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Wayne Swan

Deputy Prime Minister and Treasurer

3 December 2007 - 27 June 2013

11 June 2008

NO.019

A Modern Relationship with China

Central Party School, Communist Party of China

11 June 2008

Thank you for that warm and generous welcome.

I want to take this opportunity to tell you something about my country, something about our relationship with China, and something about our shared interests in the Asia Pacific region and in the global economy.

Australia and China are good friends. On behalf of all Australians, I offer my deepest sympathy for the ongoing loss and suffering caused by the Sichuan earthquake. Australians have been deeply saddened by this event. The Australian Government stands side by side with you - and we were pleased to offer emergency assistance, including rescue and recovery equipment.

I also wish you every success in hosting the Olympics later this year. The Games will provide a wonderful opportunity to showcase the dynamic and vibrant nature of modern China. It will be part of China's story - including your economic miracle.

China's output of goods and services has increased two and half times since the beginning of this decade. On the World Bank's purchasing power measures, China is already the second biggest economy in the world and now produces half as much as the United States. So big has your economy become, and so rapid your growth, that in the last five years China's growth has accounted for one quarter of the growth of the entire global economy. I'm confident that urbanisation and industrialisation, the energies and intellect of your people, and the determination of your leaders, will continue to drive China's growth for many years to come.

China has been blessed down the centuries with a great tradition of public service, and I know it is one the Central Party School sees itself as carrying on.

As I meet with my Chinese counterparts these days, I see people of my generation in their 40s ands 50s. As I look around me here today, I see a generation younger than that. Immediately, it leads us to think of the challenges you will face in leading this country in the future.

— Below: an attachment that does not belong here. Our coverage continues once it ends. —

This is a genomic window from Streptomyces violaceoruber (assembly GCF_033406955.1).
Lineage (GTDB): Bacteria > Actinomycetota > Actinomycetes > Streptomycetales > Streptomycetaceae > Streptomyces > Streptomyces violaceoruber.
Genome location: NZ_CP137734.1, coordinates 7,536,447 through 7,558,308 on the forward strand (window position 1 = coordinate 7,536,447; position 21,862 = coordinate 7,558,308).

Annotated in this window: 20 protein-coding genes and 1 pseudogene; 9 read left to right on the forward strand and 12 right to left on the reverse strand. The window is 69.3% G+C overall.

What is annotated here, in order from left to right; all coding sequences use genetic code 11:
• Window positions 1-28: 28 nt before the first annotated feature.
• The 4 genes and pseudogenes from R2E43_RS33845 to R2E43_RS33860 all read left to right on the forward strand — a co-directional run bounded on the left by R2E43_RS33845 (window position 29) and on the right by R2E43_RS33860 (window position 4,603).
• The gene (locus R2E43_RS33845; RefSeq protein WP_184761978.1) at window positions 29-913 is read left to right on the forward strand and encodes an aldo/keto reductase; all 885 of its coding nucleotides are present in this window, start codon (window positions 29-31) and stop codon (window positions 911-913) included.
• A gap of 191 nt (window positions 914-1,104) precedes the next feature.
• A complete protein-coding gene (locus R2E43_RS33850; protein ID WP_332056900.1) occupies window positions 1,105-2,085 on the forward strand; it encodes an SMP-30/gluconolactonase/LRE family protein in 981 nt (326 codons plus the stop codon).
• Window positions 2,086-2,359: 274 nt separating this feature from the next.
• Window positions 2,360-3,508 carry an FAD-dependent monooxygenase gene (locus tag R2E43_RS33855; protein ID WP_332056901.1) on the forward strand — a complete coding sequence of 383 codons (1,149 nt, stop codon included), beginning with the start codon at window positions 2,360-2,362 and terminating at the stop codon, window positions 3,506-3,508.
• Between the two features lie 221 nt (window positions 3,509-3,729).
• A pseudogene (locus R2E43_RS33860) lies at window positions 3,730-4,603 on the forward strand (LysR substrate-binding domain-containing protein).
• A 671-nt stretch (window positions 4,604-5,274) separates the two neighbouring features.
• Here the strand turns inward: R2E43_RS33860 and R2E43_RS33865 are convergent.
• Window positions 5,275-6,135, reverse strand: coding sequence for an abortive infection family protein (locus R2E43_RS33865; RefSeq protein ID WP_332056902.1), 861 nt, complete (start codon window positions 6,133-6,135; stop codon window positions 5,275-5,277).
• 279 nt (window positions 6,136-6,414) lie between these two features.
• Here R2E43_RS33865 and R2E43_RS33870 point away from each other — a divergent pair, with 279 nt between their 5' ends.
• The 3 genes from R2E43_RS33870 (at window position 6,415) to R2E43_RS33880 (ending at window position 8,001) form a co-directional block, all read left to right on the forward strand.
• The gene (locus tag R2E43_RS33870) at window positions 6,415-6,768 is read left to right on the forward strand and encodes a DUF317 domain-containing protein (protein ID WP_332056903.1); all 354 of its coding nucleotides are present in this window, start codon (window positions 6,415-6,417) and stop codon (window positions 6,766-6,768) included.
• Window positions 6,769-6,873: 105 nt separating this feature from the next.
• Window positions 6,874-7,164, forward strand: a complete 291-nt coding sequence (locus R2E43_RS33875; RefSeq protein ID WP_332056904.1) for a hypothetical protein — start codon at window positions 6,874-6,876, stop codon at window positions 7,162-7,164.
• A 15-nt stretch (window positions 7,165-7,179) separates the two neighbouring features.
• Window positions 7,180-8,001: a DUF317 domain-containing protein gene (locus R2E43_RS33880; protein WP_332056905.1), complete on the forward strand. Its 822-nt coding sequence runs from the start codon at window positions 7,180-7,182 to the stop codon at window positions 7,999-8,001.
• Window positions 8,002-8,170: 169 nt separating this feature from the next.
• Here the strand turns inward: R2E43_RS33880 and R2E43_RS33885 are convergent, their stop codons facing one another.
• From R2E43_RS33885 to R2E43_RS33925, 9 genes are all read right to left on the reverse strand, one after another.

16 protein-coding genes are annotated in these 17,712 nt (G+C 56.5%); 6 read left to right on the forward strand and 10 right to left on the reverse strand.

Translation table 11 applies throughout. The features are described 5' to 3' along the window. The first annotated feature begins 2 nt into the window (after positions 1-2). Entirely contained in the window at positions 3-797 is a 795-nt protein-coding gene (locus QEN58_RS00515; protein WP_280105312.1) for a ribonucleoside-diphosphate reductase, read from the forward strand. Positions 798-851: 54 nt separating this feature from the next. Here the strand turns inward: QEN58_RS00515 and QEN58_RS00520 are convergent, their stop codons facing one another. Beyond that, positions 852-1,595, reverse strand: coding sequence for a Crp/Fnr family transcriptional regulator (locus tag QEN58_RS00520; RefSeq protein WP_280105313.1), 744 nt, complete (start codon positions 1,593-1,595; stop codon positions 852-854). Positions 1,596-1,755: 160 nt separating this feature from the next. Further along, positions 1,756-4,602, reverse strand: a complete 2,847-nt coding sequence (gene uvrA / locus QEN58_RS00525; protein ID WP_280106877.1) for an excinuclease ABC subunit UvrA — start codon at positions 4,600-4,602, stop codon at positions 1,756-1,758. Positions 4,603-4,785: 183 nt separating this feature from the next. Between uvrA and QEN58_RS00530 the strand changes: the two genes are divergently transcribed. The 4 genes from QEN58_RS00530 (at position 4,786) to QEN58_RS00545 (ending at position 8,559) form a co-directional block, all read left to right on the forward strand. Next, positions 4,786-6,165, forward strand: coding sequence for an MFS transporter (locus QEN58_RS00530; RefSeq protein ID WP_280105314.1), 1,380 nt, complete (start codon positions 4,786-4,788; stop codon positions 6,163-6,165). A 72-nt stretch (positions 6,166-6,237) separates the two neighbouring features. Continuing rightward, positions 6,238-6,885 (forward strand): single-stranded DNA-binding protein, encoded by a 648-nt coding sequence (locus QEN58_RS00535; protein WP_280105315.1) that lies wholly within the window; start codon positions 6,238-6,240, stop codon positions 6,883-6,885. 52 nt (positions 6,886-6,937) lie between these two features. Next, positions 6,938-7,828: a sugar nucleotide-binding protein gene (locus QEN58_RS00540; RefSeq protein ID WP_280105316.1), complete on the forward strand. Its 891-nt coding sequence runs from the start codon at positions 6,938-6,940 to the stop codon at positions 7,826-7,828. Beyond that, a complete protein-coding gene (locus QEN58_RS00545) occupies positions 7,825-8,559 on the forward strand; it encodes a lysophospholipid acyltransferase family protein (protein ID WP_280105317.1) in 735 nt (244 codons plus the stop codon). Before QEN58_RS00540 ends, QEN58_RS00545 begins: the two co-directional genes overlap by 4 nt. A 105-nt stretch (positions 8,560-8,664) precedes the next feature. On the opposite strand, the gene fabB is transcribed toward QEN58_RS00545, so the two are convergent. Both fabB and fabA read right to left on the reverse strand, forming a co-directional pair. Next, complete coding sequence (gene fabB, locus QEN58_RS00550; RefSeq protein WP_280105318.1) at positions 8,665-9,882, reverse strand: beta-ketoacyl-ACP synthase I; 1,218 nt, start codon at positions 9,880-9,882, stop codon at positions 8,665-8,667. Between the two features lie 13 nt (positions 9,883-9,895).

This school's work in training the next generation of leaders could rarely have been more important than today. By the time many of you here today have reached the top jobs in the economy, in government, in military affairs, in foreign policy, China's will highly likely be the biggest economy in the world. Your generation of China's leadership will therefore have responsibilities to the rest of the world, responsibilities to help manage the global economy, that no other generation of Chinese leaders before yours has had to accept. It is an awesome challenge for you. It will be both a global responsibility and also a regional responsibility.

China's growth is one of the most important forces driving another great change, which is the continuing transfer of the weight of the global economy to the Asian region - to the time zone we share with you. By the middle of this century this region will account for more than half of global output, and decisions made by China's leaders will have immense consequences for all of us who live in this region.

I will say something more in a moment about our region.

First I want to tell you a bit about Australia. It was 37 years ago next month that the then leader of the Australian Labor Party, Gough Whitlam, met your great Premier Zhou En-lai in the Great Hall of the People here in Beijing to discuss the terms on which Australia and China would establish diplomatic relations.

The Australian Labor Party initiated that visit, at the urging of our Party secretary at the time - Mick Young. My party had advocated recognition of China since 1955, and Mr Young himself had spent three months here in 1957. So the interest in, and affection for, China in our Party goes back a long way. I had the great privilege of working for Mr Young early in my political career, and learning from him first hand of that visit. It was Mr Young who inspired my own deep and continuing interest in China and in our relationship with you. He is one of the reasons I have visited as often as I have.

Mr Whitlam didn't know it when he came in 1971, but Henry Kissinger was in Beijing at the same time in his now famous secret mission, negotiating for President Nixon's first visit to China in February 1972. When Mr Whitlam became Prime Minister in 1972, Australia and China promptly established diplomatic relations and exchanged ambassadors. That visit began a close relationship, which in recent years has assumed much greater economic importance because of the extraordinary growth of China's economy in the last three decades.